Scott Paterno said on Sunday that his father had not been aware of the 1998 investigation. If he had been, Scott Paterno suggested, his father would have acted differently when he learned of the episode in 2002.
"Speaking on behalf of the family, if Joe had knowledge in '98, it's impossible for us to conceive that he wouldn't have remembered that in 2002," Scott Paterno said. "Anytime he has been questioned whether he had prior knowledge to 2002, he's answered the same way every time."
After the 1998 investigation, Sandusky's status with his charity appears to have remained unchanged. In 1999, he retired as a Penn State assistant. It was generally understood at the time that Sandusky was not going to replace Paterno as head coach, and Paterno told Sandusky as much in a meeting. Perhaps as a result, Sandusky had opted to leave. He said he wanted to work full time for the Second Mile.
On Sunday, Scott Paterno rebutted the widely held belief that Sandusky had been forced to retire as a consequence of the 1998 investigation.
Sandusky, as part of his retirement terms, retained extensive privileges on campus: an office in the athletic facility, keys to the locker rooms and more.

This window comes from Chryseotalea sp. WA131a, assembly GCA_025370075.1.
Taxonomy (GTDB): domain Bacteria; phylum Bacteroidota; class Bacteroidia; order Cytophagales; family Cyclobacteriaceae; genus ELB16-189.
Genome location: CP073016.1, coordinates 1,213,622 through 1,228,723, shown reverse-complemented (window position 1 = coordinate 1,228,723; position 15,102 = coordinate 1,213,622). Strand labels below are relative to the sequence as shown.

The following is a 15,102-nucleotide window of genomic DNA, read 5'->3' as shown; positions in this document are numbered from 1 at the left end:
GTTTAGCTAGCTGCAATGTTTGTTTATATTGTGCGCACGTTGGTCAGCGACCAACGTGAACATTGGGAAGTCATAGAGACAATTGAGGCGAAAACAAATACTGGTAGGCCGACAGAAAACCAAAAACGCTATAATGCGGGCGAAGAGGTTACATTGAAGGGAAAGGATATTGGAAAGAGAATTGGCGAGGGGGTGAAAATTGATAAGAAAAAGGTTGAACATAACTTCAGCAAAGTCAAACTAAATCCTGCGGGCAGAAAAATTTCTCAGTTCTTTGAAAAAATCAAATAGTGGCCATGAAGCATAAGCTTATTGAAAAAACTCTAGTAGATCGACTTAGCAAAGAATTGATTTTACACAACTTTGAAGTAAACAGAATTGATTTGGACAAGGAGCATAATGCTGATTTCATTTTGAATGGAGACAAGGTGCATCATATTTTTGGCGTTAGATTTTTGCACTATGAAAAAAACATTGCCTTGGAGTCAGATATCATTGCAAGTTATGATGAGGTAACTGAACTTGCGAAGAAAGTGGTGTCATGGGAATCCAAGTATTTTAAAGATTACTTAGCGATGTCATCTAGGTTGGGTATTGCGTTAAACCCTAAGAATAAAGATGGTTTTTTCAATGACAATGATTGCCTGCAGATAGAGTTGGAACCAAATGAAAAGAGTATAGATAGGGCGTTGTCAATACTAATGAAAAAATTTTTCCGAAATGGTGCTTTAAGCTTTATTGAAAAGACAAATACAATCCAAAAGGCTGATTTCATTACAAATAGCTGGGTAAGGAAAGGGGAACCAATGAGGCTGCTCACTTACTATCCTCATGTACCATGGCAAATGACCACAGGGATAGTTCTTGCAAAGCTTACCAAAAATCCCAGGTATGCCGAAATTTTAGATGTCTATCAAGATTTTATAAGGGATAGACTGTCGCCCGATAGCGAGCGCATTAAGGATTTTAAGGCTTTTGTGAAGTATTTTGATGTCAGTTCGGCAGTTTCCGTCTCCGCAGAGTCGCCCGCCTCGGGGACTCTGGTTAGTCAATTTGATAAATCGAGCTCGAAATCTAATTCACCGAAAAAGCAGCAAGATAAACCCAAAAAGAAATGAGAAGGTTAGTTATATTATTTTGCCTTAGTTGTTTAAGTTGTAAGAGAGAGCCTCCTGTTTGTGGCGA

And, prosecutors say, he used that access to abuse a young boy the next year. That incident would be another occasion in which university employees say they came upon an awful scene of abuse, but ultimately did not act.
In the fall of 2000, according to prosecutors, a janitor found Sandusky in the showers of the football building performing oral sex on a young boy pinned against a wall. The janitor, distraught, told a fellow employee that he had seen people killed in the Korean War, but that he had just seen something he would never forget. The employee thought the janitor was at risk of a heart attack.
In the end, no report was made, not by the janitor or the fellow employee he had told, both of whom, according to prosecutors, worried about their job security. And not by the janitor's supervisor, who also had been informed.
"The failure of top university officials to act on reports of Sandusky's alleged sexual misconduct, even after it was reported to them in graphic detail by an eyewitness, allowed a predator to walk free for years — continuing to target new victims," Linda Kelly, the state attorney general, said in a statement over the weekend. "Equally disturbing is the lack of action and apparent lack of concern among those same officials, and others who received information about this case, who either avoided asking difficult questions or chose to look the other way."